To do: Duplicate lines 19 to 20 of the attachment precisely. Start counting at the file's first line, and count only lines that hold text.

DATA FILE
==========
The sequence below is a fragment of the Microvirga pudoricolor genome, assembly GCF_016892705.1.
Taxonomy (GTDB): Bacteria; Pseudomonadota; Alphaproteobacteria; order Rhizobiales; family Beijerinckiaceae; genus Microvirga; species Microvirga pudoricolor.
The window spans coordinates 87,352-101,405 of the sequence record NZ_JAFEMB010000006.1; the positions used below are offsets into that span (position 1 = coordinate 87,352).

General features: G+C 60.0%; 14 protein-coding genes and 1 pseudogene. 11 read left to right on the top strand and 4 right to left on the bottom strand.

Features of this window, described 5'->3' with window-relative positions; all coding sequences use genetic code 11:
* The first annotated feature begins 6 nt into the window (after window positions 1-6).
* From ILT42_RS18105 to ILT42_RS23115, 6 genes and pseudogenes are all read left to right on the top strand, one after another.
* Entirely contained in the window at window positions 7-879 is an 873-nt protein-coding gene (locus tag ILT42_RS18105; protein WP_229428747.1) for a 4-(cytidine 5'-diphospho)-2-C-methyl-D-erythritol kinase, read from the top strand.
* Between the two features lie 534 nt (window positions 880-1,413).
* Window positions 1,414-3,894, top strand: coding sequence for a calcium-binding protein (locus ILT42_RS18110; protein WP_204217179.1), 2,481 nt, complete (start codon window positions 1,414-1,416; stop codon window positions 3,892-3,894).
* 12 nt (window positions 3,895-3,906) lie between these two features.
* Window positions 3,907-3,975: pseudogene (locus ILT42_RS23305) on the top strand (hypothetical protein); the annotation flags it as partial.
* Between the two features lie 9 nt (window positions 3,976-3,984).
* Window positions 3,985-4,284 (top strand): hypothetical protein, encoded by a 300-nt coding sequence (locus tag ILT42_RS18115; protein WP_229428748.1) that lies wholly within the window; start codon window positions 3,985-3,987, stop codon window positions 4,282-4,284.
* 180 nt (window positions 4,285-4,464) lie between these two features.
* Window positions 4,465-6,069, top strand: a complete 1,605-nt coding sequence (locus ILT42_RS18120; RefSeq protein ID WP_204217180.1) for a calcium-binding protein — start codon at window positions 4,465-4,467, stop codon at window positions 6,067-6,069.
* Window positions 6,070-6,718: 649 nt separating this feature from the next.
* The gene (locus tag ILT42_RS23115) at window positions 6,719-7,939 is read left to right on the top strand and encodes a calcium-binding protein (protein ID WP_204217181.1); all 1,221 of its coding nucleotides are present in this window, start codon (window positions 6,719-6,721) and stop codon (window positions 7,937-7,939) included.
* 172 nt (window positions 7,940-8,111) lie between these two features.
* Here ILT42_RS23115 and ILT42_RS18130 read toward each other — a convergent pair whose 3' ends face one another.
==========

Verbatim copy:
* 172 nt (window positions 7,940-8,111) lie between these two features.
* Here ILT42_RS23115 and ILT42_RS18130 read toward each other — a convergent pair whose 3' ends face one another.